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Things Other Graves Patients Want Newbies To Know

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#1 Jeffrey Roberts

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Posted 25 November 2008 - 03:02 PM

Some Things That Would Have Made My Graves Journey Easier To Cope With


1) Explained to me when he wrote me the prescription for an ATD that this course of treatment will require a reduction in medication as the meds begin to work until we find a dose that keeps my levels in the normal range.

2) Scheduled my appointments after initiating ATD therapy at 4 week intervals until my levels stabilized.

3) Explained to me that I should become familiar with hypo symptoms and be on the lookout for any hypo symptoms if they appear before my next scheduled visit, and to call the office for labs if I experience any hypo symptoms.

4) Listened to my complaints during my appointments and tried to find out why I was having these symptoms, rather than blowing me off and telling me that my symptoms were “not thyroid related.”

5) If I had an Endo that kept current on thyroid/Graves research and treatment, then he would have known that while on ATD therapy, the TSH test is not the best test to use to evaluate my thyroid status. The FT4 test is the best test to evaluate my thyroid status while on ATD therapy for an autoimmune thyroid disease.

6) Told me to avoid high iodine foods due to their ability to “upset the apple cart” and stimulate thyroid hormone production.

7) Told me to let my dentist know of my Graves disease condition and novacaine might exacerbate my hyper symptoms and give me serious heart tachycardia.

8) Stressed the importance of creating a healthy lifestyle…eating right, getting proper rest and utilizing stress reduction methods.

9) Told me that long term ATD therapy is possible as long as there are no adverse reactions to the medication.

10) Listened to my complaints, and taken the time to explain the 3 treatment options, the ramifications of each of the treatment options and offered me the knowledge I needed to make an informed decision regarding treatment.

11) Most importantly...had my healthcare provider chosen to work with me, to give me the knowledge and tools to empower myself to deal with this disease, I feel that my first year of Graves would have been much, much easier to deal with. I resent that education of the disease is not offered, when we are diagnosed with a lifelong disease. I feel that Graves education should be required as part of treatment protocol.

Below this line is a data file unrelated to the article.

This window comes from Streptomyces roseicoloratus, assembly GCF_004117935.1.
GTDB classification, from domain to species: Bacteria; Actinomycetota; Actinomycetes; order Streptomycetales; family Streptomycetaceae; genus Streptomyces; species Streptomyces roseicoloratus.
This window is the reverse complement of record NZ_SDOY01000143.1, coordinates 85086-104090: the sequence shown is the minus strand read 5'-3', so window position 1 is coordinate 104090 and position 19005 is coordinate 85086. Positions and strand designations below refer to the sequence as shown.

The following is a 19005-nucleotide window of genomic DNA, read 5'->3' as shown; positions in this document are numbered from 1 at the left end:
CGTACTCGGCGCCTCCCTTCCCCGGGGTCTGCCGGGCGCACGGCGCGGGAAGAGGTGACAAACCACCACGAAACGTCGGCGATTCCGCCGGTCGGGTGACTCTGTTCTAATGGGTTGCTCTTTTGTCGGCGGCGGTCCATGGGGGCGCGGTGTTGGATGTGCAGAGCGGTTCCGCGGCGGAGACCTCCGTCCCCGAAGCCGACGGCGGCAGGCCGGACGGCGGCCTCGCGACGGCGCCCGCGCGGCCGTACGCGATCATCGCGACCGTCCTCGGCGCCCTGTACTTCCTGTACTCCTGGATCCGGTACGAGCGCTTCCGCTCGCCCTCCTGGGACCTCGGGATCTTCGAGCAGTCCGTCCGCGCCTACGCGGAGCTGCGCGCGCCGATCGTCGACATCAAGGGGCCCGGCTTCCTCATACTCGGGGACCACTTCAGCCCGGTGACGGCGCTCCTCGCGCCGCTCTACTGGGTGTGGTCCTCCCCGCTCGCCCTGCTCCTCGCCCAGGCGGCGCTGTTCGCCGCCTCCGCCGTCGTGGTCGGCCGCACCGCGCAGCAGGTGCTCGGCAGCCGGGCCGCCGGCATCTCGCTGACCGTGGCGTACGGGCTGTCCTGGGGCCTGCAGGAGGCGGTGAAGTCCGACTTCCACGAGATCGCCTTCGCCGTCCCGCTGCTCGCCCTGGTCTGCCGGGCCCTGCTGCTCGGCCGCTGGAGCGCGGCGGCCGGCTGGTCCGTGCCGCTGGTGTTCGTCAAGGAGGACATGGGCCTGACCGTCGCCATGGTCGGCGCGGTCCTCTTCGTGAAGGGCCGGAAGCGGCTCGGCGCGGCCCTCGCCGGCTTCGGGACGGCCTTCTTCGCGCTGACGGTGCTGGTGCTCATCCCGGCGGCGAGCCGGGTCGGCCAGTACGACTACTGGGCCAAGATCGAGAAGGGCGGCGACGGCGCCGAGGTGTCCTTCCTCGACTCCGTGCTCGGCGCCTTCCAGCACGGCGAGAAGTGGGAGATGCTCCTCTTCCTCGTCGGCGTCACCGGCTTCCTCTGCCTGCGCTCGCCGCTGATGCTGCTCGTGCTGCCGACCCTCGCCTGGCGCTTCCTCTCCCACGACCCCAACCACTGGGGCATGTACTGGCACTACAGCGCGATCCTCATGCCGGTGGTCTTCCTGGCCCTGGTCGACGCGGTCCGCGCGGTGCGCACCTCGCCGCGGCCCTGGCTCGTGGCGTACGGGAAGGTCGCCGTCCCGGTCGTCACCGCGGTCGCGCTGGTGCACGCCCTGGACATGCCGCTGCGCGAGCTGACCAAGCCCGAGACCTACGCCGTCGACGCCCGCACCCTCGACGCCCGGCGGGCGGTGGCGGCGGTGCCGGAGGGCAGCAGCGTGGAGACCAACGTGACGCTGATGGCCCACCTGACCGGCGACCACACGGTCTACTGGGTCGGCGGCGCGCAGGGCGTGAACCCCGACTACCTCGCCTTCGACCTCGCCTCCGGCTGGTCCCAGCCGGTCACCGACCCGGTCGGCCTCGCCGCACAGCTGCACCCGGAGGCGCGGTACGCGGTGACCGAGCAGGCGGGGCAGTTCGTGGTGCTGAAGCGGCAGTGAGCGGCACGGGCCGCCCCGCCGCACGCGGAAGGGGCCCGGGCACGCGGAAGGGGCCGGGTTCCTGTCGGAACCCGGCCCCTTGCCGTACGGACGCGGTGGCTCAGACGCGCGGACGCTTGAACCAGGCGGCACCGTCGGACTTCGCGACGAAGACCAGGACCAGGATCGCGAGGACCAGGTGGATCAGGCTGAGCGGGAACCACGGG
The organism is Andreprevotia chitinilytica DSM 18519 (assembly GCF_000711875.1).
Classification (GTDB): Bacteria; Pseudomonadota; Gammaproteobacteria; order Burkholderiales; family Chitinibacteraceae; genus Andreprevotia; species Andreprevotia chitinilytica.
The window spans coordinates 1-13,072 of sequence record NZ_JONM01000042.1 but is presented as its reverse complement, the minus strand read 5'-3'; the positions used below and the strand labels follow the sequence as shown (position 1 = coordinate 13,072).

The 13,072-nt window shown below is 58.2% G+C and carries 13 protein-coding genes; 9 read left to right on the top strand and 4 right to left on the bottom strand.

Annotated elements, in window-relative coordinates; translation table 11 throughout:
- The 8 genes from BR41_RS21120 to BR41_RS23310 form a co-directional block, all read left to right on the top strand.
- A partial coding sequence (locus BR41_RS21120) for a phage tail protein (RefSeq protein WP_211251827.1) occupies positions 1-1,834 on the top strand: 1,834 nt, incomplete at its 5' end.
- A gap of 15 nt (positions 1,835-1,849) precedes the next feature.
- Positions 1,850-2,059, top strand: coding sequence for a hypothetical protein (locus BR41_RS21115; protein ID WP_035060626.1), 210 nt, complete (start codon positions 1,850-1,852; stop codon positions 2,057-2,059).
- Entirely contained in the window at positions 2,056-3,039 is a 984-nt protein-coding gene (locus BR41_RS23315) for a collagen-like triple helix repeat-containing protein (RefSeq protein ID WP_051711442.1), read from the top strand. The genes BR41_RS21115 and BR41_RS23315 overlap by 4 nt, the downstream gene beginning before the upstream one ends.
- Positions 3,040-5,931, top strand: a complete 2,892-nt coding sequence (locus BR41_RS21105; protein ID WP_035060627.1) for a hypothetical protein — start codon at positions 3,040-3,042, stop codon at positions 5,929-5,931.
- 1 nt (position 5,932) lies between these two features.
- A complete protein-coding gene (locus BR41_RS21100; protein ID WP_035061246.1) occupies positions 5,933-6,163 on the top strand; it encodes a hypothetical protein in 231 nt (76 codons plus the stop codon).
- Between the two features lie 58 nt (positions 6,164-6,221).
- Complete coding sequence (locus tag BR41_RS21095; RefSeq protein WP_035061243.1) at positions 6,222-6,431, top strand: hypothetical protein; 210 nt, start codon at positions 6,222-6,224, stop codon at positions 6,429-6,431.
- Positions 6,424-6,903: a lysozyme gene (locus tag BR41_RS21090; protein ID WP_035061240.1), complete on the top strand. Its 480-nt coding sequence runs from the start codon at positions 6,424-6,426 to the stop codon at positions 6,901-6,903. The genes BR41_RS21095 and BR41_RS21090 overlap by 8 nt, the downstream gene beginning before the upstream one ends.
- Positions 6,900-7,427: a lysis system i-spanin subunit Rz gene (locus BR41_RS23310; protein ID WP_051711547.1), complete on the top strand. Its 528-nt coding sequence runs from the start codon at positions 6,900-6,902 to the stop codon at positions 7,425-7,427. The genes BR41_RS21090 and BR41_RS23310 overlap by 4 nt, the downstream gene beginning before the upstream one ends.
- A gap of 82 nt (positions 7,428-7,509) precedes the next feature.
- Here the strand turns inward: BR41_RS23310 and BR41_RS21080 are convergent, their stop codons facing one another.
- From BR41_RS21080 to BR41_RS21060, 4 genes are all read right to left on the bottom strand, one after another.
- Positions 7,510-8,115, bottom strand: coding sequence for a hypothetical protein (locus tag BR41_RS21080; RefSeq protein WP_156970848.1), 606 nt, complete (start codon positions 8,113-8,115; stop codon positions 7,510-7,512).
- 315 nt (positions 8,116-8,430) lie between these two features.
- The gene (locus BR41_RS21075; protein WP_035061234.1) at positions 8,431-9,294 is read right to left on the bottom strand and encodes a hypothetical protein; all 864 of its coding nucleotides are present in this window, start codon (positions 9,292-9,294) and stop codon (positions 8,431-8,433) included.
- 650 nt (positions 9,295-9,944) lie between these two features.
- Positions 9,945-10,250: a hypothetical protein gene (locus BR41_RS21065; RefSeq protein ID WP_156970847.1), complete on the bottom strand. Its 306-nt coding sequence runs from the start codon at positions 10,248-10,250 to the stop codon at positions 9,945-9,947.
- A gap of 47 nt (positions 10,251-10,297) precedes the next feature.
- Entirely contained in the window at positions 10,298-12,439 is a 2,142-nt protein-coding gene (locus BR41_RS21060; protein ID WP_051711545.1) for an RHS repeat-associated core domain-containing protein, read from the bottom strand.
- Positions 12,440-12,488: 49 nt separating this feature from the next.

12) Followed her own guidelines and not the HMO's.

13) READ MY COMPLETE FILE before offering and giving me treatment!!!

14) Spent more than 15 minutes per session with me!

15) Ran the antibody assays right at the begining instead of waiting.

16) Had my endo only...Understood that putting a patient on a dose of ATDs that is too high for them, can cause a reaction that can be confused with an allergic reaction! It does not, always, mean they cannot take ATDs.


#2 Jeffrey Roberts

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Posted 25 November 2008 - 03:02 PM

This is just a short over-view of Graves' and what I wish someone had told me when I was first diagnosed. (from HipCzech)

Hyperthyroidism is a condition where the thyroid is overactive and producing more thyroid hormone than your body needs

It is like your body is in permanent overdrive, all of your systems are working double-time in a way

your heart is beating too fast
your digestion is working so fast you don't absorb nutrients from the food you eat
the muscles waste away
the body trembles
and many other symptoms

Graves' disease is a condition in which there are antibodies being produced that target certain areas of the body (usually the thyroid, sometimes the tissue and muscles of the eyes, sometimes the skin of the shins)

When these antibodies begin attacking healthy areas of the body, you get hyperthyroidism (some folks get graves' ophthalmology, and some pretibial myxedema)

The treatment that a lot of us think is best for this disease is antithyroid drugs (or ATDs). These medicines quiet the thyroid and slow down the production of thyroid hormones, and reduce antibodies.

You do NOT need a thyroid scan to diagnose Graves' (the dye used in these scans can cause MORE antibody production). The test that most folks like the best is a TSI test and a TPO test. These are antibody tests.

If the TSI is positive, then Graves' is the diagnosis. If not, then it can be hyperthyroidism caused by other things - and usually this will pass in just a few months (and with proper treatment to help make you feel better).

Treatment with a betablocker like Inderal (or propanolol) will help the symptoms of tremors and rapid heartbeat, and treatment with ATDs (like Tapazole or PTU) will help stop the thyroid from overproducing and lower the antibodies.

Doctors like to treat Graves' with radiation or RAI - this destroys the thyroid - makes us premanently hypothyroid usually, and can make eye disease worse, and cause other long-term problems.

However, studies have shown that long-term use of ATDs can succesfully result in remission in Graves patients. Many patients have chosen this treatment option.

There is no quick fix for Graves'. It takes many months and sometimes years to reach remission.

The other treatment choice is removal of the thyroid by surgery. Again, this usually leaves the patient permanently hypothyroid.